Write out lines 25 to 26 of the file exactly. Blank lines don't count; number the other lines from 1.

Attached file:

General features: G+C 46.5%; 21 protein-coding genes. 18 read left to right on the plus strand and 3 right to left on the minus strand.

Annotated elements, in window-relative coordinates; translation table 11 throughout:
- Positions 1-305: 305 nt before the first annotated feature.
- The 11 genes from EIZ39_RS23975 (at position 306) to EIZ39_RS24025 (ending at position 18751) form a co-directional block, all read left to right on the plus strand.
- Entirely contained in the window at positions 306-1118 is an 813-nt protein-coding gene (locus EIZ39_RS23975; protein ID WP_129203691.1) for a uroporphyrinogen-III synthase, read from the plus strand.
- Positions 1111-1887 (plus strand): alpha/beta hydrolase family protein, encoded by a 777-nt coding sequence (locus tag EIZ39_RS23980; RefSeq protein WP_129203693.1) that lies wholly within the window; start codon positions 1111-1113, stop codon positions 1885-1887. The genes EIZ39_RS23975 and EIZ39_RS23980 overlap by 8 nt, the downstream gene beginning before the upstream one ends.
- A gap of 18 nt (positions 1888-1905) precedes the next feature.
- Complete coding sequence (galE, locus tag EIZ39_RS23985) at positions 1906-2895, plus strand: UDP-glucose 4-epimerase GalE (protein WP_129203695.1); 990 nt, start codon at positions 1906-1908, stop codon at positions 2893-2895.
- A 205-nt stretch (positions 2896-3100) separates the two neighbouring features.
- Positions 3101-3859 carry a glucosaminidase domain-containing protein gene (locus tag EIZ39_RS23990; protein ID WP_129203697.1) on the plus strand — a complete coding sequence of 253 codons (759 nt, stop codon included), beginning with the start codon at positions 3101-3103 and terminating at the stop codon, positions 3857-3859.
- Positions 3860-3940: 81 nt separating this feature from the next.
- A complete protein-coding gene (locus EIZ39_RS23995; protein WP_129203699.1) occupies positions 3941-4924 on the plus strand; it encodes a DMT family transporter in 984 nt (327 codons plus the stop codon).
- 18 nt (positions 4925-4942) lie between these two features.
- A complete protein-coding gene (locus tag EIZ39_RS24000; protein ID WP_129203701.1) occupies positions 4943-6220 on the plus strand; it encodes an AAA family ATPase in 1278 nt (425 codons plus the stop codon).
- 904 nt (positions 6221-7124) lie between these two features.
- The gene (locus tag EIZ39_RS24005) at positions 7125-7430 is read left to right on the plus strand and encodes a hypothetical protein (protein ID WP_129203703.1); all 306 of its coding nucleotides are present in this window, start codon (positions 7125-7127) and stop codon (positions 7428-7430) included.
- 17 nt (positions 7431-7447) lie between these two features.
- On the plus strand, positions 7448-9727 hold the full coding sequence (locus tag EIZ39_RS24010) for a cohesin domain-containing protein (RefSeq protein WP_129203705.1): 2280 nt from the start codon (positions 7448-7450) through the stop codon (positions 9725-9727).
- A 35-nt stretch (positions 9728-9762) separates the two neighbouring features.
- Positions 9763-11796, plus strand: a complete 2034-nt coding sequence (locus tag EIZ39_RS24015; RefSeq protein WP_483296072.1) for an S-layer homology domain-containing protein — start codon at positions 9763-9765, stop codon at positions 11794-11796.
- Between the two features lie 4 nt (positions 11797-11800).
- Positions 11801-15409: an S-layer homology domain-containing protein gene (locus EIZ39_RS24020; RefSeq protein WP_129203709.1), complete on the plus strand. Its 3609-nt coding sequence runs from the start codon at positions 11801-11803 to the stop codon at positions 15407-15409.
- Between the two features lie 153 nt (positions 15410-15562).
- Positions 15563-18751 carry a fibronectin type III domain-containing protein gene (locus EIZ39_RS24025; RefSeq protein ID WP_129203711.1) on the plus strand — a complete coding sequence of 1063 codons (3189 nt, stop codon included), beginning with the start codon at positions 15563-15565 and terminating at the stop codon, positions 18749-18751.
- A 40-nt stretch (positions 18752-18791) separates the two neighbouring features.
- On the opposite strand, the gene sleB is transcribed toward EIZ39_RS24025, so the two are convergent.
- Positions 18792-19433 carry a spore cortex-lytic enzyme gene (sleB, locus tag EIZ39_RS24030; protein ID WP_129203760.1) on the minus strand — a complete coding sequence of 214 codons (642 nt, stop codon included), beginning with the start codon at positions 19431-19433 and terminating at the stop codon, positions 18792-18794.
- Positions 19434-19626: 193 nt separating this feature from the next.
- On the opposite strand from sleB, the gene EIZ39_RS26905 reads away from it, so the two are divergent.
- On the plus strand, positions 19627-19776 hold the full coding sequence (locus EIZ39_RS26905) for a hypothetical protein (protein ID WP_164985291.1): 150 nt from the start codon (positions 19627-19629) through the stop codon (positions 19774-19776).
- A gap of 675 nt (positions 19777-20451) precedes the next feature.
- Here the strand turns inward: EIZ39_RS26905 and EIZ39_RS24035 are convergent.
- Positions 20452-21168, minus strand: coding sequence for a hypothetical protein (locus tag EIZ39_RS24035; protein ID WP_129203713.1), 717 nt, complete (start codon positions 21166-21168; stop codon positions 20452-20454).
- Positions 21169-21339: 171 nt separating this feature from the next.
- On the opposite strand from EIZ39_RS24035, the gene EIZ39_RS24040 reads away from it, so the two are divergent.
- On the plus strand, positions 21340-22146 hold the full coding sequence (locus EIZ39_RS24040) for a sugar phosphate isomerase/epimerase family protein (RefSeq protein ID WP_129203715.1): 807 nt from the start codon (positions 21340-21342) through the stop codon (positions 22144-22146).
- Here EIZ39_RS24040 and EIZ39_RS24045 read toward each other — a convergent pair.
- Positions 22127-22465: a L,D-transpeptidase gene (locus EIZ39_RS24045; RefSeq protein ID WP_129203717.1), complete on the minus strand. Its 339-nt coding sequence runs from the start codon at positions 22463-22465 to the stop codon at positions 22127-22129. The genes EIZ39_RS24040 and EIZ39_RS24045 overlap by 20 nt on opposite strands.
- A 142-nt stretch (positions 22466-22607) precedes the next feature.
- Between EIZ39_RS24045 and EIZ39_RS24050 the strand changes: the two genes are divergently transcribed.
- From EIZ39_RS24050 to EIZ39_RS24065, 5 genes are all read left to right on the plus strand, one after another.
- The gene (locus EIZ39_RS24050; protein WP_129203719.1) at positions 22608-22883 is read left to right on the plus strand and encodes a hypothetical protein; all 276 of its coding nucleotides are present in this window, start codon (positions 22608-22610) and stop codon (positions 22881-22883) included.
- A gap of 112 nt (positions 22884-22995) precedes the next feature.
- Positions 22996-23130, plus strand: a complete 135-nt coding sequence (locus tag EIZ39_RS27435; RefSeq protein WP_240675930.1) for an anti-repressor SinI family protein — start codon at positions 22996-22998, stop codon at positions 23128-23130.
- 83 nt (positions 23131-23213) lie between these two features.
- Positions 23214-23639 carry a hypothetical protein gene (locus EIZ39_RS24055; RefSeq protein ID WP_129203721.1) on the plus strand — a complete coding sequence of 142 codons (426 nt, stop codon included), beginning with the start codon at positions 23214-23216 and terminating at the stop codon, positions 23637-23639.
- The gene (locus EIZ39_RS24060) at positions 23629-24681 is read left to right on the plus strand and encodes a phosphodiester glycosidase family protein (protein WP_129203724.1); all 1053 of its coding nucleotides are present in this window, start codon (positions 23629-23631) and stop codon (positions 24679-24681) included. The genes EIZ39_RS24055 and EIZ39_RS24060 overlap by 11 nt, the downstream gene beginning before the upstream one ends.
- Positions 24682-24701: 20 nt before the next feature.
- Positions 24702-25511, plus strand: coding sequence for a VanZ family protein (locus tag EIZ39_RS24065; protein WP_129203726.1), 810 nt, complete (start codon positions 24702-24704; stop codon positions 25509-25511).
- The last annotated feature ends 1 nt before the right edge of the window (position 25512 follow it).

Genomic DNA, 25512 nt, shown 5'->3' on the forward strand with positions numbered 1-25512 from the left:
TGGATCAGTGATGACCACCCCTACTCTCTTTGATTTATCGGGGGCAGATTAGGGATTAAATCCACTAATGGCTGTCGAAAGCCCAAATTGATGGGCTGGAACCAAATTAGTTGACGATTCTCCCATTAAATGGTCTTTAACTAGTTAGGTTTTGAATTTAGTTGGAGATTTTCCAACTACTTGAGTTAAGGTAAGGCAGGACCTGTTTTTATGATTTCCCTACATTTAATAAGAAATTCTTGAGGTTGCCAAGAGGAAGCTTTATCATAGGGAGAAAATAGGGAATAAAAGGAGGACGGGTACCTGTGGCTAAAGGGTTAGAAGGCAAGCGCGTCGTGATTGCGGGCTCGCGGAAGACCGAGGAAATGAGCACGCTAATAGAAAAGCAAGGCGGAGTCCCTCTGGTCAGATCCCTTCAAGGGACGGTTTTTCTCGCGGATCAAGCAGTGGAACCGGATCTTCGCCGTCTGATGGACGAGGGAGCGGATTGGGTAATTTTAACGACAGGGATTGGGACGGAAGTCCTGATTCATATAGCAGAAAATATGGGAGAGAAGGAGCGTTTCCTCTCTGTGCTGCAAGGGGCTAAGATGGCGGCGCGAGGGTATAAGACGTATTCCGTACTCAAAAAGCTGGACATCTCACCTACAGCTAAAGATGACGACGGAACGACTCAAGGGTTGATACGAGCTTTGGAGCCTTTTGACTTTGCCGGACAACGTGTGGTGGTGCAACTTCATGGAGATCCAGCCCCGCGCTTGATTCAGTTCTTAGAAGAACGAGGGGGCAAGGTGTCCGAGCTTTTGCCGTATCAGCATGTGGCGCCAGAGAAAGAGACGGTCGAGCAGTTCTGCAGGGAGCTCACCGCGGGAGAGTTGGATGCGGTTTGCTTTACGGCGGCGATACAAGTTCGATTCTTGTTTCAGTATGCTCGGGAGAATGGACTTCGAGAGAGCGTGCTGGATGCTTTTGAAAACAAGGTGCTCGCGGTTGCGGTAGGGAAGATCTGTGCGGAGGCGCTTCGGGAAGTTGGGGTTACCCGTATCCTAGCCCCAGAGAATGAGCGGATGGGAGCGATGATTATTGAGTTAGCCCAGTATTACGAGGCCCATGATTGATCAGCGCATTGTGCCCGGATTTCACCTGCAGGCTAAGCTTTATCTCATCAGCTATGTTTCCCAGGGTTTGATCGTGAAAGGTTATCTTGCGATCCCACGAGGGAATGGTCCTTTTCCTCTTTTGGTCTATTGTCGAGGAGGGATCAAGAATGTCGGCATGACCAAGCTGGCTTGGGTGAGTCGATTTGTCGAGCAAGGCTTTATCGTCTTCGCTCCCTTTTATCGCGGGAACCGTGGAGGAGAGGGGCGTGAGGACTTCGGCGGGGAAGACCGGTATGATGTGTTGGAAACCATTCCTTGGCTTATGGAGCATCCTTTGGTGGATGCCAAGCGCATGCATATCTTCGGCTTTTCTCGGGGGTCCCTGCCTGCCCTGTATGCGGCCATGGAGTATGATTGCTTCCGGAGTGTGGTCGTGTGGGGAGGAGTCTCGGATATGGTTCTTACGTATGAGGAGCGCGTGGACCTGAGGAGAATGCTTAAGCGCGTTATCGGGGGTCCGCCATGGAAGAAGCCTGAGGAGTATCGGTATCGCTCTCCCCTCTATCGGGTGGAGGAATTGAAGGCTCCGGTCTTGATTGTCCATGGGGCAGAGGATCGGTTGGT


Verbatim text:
- A 40-nt stretch (positions 18752-18791) separates the two neighbouring features.
- On the opposite strand, the gene sleB is transcribed toward EIZ39_RS24025, so the two are convergent.